I have been creating art competitively since I was a young girl. I am near 30 now and if you can believe it or not, it wasn’t until recently that I learned the artist’s color wheel! Shading came naturally to me as I studied realism. I never really thought about color. I just used black. This may be appalling to a skilled artist but I admit, I come from a formal science background. I learned white was the reflection of all the colors in the visual spectrum and black was the absorbance of all of them. If you’re an individual artist, check out grants at MWBEzone.com. One of the most important parts of being an artist is being a business man or woman.
If you’ve studied physics too, you’re familiar with ROYGBIV. If you haven’t, this may sound like gibberish. ROYGBIV is an acronym for colors that are visible by the human eye: Red, Orange, Yellow, Green, Blue, Indigo, and Violet. Physicists look at color as reflections of high or low frequency light. Reds and oranges are low frequency; blues and violets are high frequency. Infrared light is so low frequency, and Ultraviolet light is so high frequency, they exist outside the visual spectrum.
The Color Wheel
Artists look at colors as complementary or not. But, they too, acknowledge the visual spectrum. To put it simply, imagine what is known as “Indigo” on the electromagnetic spectrum is known as blue-violet. I recently learned that blue, yellow and red were artist’s primary colors. This means that no other colors can combine to make these colors. And confusingly, for physicists, primary colors are red, green and blue. These are defined as the colors which, when combined, reflect white. So naturally, then I learned the artist’s color wheel, I was befuddled.
For an artist, the secondary colors are orange, green, and violet. These are created when combining two primary colors. For a physicist, secondary colors are a combination of 2 primary colors, as well. It’s just, the colors that result are different: Red and green make yellow! Red and blue make magenta! And blue and green make cyan! For an artist, blue and green simply make blue-green. For physicists, colors are the reflection of light at wavelengths approximately from 400-700 nm.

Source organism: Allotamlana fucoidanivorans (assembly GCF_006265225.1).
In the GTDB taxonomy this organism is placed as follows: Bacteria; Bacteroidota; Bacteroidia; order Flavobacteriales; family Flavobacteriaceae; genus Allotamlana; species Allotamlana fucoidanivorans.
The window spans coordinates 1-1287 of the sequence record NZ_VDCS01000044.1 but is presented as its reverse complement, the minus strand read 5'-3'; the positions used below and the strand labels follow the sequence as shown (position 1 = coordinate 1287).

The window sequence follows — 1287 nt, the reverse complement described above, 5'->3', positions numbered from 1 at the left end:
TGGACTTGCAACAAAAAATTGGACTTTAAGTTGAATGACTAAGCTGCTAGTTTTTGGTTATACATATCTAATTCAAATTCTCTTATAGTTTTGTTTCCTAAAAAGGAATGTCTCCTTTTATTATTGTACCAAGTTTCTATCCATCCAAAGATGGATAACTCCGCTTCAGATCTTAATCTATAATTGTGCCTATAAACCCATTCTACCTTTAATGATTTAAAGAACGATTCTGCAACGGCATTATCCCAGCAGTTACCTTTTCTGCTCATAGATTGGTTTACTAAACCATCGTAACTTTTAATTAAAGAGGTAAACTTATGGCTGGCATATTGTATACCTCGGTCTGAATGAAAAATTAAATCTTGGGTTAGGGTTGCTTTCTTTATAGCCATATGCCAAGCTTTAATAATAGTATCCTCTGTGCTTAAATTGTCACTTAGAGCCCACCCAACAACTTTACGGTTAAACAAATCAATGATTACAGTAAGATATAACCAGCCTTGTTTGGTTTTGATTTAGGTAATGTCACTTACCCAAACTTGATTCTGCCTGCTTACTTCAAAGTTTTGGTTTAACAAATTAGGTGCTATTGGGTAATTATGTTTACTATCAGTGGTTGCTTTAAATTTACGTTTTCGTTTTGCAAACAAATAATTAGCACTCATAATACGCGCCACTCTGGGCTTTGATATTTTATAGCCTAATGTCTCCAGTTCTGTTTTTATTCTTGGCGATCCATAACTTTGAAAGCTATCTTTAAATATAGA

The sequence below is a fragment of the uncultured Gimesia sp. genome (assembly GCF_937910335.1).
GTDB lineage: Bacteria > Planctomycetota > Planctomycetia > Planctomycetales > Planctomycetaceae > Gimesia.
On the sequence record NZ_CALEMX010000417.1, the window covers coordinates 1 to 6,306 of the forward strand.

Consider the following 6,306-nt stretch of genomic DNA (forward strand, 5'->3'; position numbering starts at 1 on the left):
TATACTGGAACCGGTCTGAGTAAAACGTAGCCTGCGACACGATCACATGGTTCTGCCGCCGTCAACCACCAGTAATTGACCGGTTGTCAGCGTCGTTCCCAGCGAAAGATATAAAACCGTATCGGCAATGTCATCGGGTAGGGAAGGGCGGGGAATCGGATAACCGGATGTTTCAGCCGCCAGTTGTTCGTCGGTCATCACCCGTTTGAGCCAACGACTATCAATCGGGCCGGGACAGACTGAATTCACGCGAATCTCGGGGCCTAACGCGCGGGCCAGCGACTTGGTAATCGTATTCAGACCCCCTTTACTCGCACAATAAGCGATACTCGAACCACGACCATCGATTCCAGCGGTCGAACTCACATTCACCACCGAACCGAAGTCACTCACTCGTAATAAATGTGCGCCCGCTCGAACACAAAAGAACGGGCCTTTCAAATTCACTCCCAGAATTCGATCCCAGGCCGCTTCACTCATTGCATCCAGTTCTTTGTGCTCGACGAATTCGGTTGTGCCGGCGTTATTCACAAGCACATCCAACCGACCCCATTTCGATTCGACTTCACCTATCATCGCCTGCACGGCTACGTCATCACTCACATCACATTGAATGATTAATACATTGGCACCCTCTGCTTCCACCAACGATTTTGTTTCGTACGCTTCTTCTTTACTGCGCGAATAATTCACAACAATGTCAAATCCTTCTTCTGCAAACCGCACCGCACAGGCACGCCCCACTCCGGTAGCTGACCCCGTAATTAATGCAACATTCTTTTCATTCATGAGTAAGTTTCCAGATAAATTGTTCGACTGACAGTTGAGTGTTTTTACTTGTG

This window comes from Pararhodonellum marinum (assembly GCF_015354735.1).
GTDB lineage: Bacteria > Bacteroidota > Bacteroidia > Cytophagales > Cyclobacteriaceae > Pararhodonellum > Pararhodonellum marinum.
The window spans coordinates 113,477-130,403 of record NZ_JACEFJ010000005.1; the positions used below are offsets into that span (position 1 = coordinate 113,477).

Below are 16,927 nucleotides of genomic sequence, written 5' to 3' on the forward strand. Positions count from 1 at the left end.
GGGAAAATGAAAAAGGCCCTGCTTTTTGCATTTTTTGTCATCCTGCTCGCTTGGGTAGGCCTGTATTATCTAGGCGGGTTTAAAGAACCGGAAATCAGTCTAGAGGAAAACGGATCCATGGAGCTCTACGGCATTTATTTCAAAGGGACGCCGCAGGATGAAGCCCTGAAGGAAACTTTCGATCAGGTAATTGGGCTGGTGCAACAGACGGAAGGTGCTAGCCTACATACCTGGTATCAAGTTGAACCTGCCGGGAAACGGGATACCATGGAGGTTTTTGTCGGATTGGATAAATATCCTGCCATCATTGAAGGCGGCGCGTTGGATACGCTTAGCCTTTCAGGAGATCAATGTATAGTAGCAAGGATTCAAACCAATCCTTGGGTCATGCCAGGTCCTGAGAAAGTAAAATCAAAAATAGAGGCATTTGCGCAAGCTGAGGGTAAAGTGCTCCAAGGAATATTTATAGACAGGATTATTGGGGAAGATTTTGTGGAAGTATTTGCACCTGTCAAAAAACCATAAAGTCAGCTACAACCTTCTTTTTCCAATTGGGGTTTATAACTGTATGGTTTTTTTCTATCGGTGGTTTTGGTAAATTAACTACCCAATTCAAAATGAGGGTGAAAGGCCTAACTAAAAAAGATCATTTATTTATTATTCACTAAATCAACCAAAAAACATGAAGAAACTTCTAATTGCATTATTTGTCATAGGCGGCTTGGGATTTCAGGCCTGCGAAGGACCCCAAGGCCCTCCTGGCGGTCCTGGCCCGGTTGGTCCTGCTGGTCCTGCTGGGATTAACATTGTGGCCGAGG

If you’d like to learn more about how color is viewed in this natural world, check out the following book: Secret Language of Color: Science, Nature, History, Culture, Beauty of Red, Orange, Yellow, Green, Blue, & Violet. In this book, you will learn about the physical and chemical definition of color.
Shading and Tinting
I recently did an exercise where just by using the ARTIST’S primary colors, I created tinted and shaded colors. This means, I lightened or darkened the primary and secondary colors by adding white or adding complementary colors. Shading in the art world leads to brown, not black! As you recall, I was shading by adding black! This was a physicist’s way of thinking. The proper way of shading is to add the complementary color. So now, when I want to shade a large green leaf (my favorite subject is foliage), I will add red, not black.
As an artist who’s displayed at a handful of venues, I’ve also learned that every artist is their own business man or woman. MWBEzone is particularly meant for minorities and women in business. If you’re an artist, check out MWBEzone for grants for individuals. There are numerous grants geared towards individual artists.
About the Author: Sabeen is currently an MPH student with a history in Mass Communications. She is currently writing for GrantWatch.com and its affiliates.